When it comes to high definition video recording, few companies have rivaled Phantom cameras in that department. Phantom v1610 is yet another milestone in non-scientific cameras, it can capture videos at speeds of up to 1 million frames per second (FPS), practically capturing everything that is there to record. Not to be perplexed by the high number, as this high speed of capturing is achievable if the resolution of the video is reduced to 128 x 16, and the optional FAST shooting feature is used because for smaller resolutions, a higher speed can be achieved making it perfect for capturing minutest of details. However, if the user doesn’t want to use such a high speed, then he/she is perfectly welcome to shoot in the range of 600,000 FPS in low resolution. As for regular shooting capabilities, a rate of 16,000 FPS is achievable at a fairly decent resolution of 1280 x 800 pixels. Also included in the camera is the CMOS 35.8 x 22.4 mm sensor that can record at 16 giga-pixels per second, which can be stored with the help of the optional 24GB, 48GB or 96GB of RAM, and if that too isn’t enough, could try Phantom CineMag storage system that can store up to 512 GB of videos which make downloading and storage faster. Also, if you are looking to share your contents on a network, there is a 10GB Ethernet port on the back panel along with other features like the USB Port, remote control, SMPTE & IRIG time code, strobe outputs and also the Frame synchronizer with external or internal clock.
Sony F65 CineAlta 4K
Sony needs no introduction in world of gadgets and gizmos, as the name has instant recall associated with sophisticated technology and up market designs to match them. Other than PCs, audio systems and television sets, Sony has been equally popular, in the recent past, for the cameras they make, especially for their high-definition recording and photographic abilities. One such camera is the F65 CineAlta 4K video camera, which even cinematographers might find too hot to handle, with its flexibilities and rich quality of recording. The F65 is so loaded in features, we decided to skip a few and let you some of the main ones including the ‘4K’ video recording capabilities. This camera is well capable of recording video which is 4 times in intensity when compared to full high-definition (HD) videos. The intensity of recording is 4096 x 2160, as compared to full HD which is 1920 x 1080 and this happens in a 20.4 megapixel resolution which could mean a high clarity of video recorded. This quality enables the camera to store its inputs on a 1 TB SR Memory Card at 24 FPS, which means that it’s near perfection if used on a slow motion mode. Should the camera man not be present at sight of shooting, there is not going to be much hindrance as the wireless capabilities allow it to be smoothly controlled through your iPad or any other tablet PC. The price tag of the device is $65,000 a piece and shall start to be showcased in retail channels from January 2012 onward.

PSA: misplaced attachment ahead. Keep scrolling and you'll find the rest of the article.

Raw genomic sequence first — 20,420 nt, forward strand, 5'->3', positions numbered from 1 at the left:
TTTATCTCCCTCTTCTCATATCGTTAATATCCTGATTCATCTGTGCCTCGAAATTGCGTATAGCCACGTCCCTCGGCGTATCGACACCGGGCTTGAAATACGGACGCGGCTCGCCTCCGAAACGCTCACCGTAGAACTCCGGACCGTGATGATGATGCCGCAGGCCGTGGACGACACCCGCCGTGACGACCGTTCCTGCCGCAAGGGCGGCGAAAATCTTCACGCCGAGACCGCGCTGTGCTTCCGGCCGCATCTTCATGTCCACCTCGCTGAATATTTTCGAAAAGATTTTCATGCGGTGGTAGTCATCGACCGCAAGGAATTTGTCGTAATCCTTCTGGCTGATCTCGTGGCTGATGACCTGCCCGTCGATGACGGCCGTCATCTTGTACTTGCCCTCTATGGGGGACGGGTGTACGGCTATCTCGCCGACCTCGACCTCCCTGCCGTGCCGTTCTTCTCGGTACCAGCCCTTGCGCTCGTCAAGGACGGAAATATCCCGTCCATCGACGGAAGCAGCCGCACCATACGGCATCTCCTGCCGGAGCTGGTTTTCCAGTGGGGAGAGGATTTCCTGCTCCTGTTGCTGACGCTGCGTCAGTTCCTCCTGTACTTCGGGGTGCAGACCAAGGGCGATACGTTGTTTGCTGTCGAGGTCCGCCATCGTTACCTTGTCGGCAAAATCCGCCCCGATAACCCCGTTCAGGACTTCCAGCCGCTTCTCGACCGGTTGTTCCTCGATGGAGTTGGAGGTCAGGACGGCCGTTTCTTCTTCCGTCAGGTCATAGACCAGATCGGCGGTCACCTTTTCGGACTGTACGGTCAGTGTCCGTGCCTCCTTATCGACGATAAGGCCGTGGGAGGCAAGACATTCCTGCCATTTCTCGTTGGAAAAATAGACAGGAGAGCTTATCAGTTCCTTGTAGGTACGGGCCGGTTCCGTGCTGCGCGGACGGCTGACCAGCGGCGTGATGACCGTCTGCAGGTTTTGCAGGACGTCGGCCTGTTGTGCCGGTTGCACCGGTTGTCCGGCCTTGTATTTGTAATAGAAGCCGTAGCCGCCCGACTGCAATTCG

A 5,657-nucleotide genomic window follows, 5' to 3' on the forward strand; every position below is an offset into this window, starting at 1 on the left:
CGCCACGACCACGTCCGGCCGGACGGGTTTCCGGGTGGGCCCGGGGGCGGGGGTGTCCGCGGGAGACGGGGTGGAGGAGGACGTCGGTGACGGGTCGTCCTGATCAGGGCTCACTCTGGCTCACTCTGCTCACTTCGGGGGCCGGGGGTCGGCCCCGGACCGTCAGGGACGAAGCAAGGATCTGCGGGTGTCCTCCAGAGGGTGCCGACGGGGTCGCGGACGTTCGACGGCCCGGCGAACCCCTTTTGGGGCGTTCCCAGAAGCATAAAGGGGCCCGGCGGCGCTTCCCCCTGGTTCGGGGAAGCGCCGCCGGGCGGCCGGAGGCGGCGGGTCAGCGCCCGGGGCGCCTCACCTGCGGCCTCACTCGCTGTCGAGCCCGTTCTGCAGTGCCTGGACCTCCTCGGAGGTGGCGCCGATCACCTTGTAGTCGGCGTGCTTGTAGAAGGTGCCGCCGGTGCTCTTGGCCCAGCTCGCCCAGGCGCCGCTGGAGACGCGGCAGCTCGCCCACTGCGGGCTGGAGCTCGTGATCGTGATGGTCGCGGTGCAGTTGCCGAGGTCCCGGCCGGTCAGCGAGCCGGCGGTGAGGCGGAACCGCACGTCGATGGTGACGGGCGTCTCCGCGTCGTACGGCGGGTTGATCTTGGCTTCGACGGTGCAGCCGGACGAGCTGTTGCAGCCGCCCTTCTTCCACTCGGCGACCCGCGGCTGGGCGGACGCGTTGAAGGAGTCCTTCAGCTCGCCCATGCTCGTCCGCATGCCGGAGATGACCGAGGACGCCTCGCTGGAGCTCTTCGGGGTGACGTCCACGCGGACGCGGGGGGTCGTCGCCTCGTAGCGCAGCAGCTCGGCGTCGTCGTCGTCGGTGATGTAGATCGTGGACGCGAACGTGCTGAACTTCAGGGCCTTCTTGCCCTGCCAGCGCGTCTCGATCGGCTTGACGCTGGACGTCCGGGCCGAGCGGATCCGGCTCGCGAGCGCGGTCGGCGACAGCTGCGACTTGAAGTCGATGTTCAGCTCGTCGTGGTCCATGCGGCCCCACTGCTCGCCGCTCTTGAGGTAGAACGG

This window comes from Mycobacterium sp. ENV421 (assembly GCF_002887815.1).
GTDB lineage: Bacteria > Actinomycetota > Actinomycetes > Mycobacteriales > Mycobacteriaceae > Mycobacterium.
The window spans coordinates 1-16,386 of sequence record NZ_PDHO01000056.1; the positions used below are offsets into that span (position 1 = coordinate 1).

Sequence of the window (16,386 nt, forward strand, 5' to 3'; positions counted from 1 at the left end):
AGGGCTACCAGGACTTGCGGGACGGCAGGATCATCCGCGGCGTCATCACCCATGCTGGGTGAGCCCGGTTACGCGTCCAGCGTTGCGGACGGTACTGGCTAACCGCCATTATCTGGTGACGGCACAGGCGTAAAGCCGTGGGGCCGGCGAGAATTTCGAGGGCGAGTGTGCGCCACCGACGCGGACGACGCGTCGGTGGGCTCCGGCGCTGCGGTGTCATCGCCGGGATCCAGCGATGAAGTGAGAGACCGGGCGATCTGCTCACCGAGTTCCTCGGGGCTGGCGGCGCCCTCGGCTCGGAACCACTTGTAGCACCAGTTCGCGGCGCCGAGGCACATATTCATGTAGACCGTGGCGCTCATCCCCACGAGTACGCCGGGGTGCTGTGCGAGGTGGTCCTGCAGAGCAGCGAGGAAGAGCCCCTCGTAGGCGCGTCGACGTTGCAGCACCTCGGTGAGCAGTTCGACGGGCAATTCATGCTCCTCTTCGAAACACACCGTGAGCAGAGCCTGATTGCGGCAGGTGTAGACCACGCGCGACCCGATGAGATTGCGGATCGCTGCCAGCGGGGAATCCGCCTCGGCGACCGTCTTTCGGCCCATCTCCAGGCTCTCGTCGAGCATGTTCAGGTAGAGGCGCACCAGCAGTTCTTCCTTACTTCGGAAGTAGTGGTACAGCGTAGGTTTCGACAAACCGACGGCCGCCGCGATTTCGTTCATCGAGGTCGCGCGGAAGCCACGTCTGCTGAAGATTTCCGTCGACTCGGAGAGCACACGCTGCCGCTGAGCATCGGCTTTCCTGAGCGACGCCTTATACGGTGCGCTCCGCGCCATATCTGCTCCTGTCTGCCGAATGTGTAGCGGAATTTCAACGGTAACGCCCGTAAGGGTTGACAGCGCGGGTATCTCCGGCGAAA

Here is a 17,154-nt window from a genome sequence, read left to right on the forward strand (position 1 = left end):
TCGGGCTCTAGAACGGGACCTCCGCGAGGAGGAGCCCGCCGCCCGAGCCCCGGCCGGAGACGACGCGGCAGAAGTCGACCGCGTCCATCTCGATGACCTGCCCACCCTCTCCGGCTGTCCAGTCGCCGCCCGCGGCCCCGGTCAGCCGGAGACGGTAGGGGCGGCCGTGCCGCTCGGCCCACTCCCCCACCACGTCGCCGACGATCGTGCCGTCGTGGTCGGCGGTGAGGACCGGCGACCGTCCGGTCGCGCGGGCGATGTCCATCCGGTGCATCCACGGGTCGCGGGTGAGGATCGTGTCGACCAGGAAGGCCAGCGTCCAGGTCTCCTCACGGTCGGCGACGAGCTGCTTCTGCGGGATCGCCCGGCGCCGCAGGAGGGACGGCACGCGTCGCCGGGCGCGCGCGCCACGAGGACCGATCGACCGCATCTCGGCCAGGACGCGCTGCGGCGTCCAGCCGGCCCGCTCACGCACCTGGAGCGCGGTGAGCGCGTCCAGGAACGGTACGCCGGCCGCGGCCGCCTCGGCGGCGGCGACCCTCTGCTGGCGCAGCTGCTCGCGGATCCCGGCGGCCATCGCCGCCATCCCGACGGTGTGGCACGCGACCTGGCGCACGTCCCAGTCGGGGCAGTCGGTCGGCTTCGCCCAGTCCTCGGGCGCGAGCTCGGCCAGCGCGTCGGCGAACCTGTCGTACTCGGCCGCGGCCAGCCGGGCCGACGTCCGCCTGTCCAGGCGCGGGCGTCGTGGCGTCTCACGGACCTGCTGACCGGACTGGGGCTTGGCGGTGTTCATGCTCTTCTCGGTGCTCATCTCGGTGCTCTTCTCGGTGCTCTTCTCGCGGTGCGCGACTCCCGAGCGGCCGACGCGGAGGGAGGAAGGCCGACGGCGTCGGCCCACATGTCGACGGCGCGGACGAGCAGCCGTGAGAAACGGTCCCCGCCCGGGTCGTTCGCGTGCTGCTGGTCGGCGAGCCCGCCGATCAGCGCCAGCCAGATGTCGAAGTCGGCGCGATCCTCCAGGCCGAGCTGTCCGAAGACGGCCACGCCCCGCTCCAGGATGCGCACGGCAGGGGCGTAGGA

Hasselblad has been exploring the new in creating ultra-high resolution capture and as promised last year, the Copenhagen-based medium-format camera maker has now launched H4D-200MS, the amazing 200-megapixel camera, at the Photokina Imaging show in Cologne, Germany. The 200MP camera uses a 50-megapixel sensor mounted onto the multi-shot frame, and combines six shots to create the high resolution. The H4D-200MS includes all the functionality of the H4D-50 and H4D-50MS, including True Focus, Ultra Focus, digital lens correction and others. The high-end camera offers three distinct capture modes…
• Normal single-shot capture for 50Mpix resolution images of live subjects.
• Four-shot, 50Mpix Multi-Shot capture for high detail images of still subjects.
• Six-shot, 200Mpix Multi-Shot capture for the ultimate in still subject capture.
At full 200 megapixels, each image will be about 600MB in size, so better get a big memory card in case you plan to buy one. Bringing unprecedented detail and resolution to your still life and studio photography, the H4D-200MS is available now for €32,000 (about $45,000). If you own a H4D-50MS already, you can opt for the €7,000 upgrade by sending the camera to the factory in Copenhagen, Denmark.
Leaf AFi 10
We have the 56-megapixel Leaf AFi 10 camera which is designed to meet the demands of high-end photographers; the Peartree Leaf AFi 10 medium format camera features a 56x36mm TWF sensor that offers full angle of view across the 6×6 sensor area. Above everything, the camera uses Verto technology that rotates the sensor internally. It means you don’t have to turn the camera when you go for a portrait shot. The AFi 10 captures images at about 1 second per frame and has the ability to shoot up to ISO800. Anyway, the Hasselblad scores better when it comes to pricing.